"Hypocrisy Is The Homage Vice Pays To Virtue," But In
California No Such Homage Is Demanded Or Accepted.
In like manner, the
virtues become intensified in freedom.
Nowhere in the world can one find
men and women more hospitable, more refined, more charming than in the
homes of prosperous California. And these homes, whether in the pine
forests of the Sierras, in the orange groves of the south, in the peach
orchards of the Coast range, or on the great stock ranches, are the
delight of all visitors who enter their open doors. To be sure, the
bewildering hospitality of the great financiers and greater gamblers of
the sixties and seventies is a thing of the past. We shall never again
see such prodigal entertainment as that which Ralston, bankrupt,
cynical, and magnificent, once dispensed in Belmont Caņon. Nor do we
find, nowadays, such lavish outgiving of fruit and wine, or such rushing
of tally-hos, as once preceded the auction sale of town lots in paper
cities. These gorgeous "spreads" were not hospitality, and disappeared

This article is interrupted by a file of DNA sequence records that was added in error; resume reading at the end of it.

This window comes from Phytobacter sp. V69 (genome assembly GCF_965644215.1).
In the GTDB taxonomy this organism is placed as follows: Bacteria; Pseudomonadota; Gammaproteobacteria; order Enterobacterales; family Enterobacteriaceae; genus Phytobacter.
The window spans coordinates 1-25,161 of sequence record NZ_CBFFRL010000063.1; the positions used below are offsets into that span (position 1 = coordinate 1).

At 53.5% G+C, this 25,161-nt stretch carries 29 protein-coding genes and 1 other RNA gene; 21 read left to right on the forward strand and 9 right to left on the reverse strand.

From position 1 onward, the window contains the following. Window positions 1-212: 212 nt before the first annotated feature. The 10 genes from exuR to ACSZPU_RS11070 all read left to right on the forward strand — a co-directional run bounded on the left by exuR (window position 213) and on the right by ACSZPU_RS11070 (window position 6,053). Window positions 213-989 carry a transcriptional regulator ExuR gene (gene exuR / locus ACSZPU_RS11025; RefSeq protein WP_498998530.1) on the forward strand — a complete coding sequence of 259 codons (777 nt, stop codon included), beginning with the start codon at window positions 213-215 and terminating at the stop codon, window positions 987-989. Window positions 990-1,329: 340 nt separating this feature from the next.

when the traveler had learned his lesson. Their avowed purpose was "the
sale of worthless land to old duffers from the East." But real
hospitality is characteristic of all parts of California where men and
women have an income beyond the needs of the day.
To a very unusual degree the Californian forms his own opinions on
matters of politics, religion, and human life, and these views he
expresses without reserve. His own head he "carries under his own hat,"
and whether this be silk or a sombrero is a matter of his own choosing.
The dictates of church and party have no binding force on him.
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Words from 1577 to 1860